Ross quit the restaurant when he got picked up by Paramount where he acted, worked on sets and even did some screen writing. He appeared in Star Trek: First Contact, the TV show Unhappily Ever After and spent four years playing various background characters on Star Trek: Voyager.

He played a Mokra guard and Ensign Murphy among other characters. But he was never a “redshirt.”

“Four years on Star Trek and I never died!” Ross laughs. “That’s my claim to fame. I did receive a Vulcan nerve pinch, I got a lot of money for that!”

And at least two Star Trek trading cards (yes, there are such things) and two fans. Awhile back Ross received a package from London that contained a trading card enclosed in plastic and a letter from a fan who wanted him to sign it and send it back. In return the fan sent Ross another trading card of himself. Then the same thing happened with a fan from Pennsylvania. One can only imagine the two meeting in some Star Trek chat room in cyberspace.

He may have other fans, too. One time his old Voyager uniform (with his name in it) turned up on eBay . . . and Ross got out bid for it.

So how did Ross the actor wind up in Houston as a hot restaurateur?

He says it was his ex-wife’s idea. She's from H-Town.

“I didn’t know anyone when I came here,” he says. “But my SAG (Screen Actors Guild) insurance was running out and we were about to have our second child so I went back into the restaurant business.”

And he’s glad he did. He met Lance Fegan and the rest is history. They opened Glass Wall in 2006, back when Shade was about the only other fine dining choice in The Heights.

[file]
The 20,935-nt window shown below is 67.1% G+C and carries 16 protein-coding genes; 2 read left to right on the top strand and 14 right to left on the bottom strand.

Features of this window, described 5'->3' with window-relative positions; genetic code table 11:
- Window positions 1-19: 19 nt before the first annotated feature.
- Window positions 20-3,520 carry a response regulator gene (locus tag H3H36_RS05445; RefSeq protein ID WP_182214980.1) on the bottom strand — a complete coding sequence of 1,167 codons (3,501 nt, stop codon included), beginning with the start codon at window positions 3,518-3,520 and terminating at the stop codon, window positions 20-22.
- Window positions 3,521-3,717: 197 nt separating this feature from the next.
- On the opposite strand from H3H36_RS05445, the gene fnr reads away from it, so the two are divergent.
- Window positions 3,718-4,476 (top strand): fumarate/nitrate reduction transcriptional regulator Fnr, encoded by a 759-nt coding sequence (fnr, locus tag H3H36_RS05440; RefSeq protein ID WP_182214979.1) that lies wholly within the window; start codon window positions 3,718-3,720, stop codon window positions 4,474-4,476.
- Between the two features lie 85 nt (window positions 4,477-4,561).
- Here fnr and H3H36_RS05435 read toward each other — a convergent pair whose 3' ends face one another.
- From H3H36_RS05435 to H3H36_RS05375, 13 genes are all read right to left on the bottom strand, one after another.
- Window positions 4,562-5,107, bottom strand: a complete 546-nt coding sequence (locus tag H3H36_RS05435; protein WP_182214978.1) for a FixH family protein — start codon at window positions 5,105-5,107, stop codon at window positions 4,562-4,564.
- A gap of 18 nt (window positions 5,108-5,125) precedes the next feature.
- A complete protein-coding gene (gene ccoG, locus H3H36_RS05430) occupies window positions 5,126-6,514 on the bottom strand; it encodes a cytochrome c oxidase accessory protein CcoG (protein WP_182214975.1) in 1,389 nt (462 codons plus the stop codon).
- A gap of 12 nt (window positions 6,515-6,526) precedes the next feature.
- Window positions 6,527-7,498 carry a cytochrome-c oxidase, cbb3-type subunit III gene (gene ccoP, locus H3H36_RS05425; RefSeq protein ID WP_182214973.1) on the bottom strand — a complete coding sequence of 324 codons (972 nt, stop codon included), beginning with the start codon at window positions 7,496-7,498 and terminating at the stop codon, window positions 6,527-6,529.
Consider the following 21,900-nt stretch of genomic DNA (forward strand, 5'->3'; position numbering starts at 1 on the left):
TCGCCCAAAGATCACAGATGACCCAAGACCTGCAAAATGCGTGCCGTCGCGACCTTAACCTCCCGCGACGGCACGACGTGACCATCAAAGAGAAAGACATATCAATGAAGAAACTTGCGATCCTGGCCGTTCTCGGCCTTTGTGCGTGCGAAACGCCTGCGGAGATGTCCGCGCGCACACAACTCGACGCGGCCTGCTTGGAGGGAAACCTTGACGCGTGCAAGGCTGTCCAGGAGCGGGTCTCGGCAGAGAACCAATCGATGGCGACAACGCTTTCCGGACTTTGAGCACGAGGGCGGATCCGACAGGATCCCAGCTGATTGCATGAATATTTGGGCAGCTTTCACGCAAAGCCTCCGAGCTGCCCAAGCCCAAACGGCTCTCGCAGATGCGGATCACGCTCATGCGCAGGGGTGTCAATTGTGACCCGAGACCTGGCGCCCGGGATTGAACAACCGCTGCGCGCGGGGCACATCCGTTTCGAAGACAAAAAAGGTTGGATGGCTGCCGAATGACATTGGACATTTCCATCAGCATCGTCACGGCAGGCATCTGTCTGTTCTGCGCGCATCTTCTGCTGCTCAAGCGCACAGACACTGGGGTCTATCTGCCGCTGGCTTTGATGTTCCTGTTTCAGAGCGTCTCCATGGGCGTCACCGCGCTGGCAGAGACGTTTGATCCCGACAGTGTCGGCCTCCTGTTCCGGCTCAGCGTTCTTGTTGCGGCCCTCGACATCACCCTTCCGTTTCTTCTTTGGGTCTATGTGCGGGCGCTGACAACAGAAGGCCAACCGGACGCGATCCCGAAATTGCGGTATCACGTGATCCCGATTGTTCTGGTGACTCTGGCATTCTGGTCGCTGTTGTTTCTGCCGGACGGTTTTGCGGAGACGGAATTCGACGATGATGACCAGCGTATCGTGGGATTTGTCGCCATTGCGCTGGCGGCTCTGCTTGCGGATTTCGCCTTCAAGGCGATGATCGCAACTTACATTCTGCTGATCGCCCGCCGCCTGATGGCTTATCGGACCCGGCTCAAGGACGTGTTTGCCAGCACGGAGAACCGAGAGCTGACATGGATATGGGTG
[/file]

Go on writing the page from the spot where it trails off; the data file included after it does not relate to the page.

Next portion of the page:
Restaurant Expansion Looms

Last year Ross and partners opened Brooklyn Athletic Club and now they are planning a remodel to add more outdoor games, patio seating, additional parking and a valet turnaround. Glass Wall will also be getting a little face-lift this year and Ross has plans for a brand new restaurant concept in Montrose.

“In 13 years I’ve seen the culinary scene here just blow up,” Ross says. “It’s just this amazing, quirky community where everyone knows everyone and everyone is just so supportive. You open a new restaurant and other restaurant owners send flowers!”

 “Four years on Star Trek and I never died! That’s my claim to fame." 

As if running two popular restaurants isn’t enough for Ross, in his spare time he studies wine and even makes his own. He’s got a 2009 Cab Sauv/Petite Sirah/Syrah that he’ll be selling at the restaurants this year named for his two daughters. It’s called Mad Cat, for Madeline and Catherine. There are only 25 cases so when it comes out, grab a bottle or two.

It’s hard to imagine someone busier than Ross these days but he says there is: His favorite gal Erin Hicks.

“She’s so talented and beautiful,” he gushes. “She’s an interior designer, realtor and writer.”

Yes, that would be cookbook author Hicks of the popular Houston Small Plates & Sips fame. Who, by the way, has a book signing at The Tasting Room, Uptown Park on Feb. 10.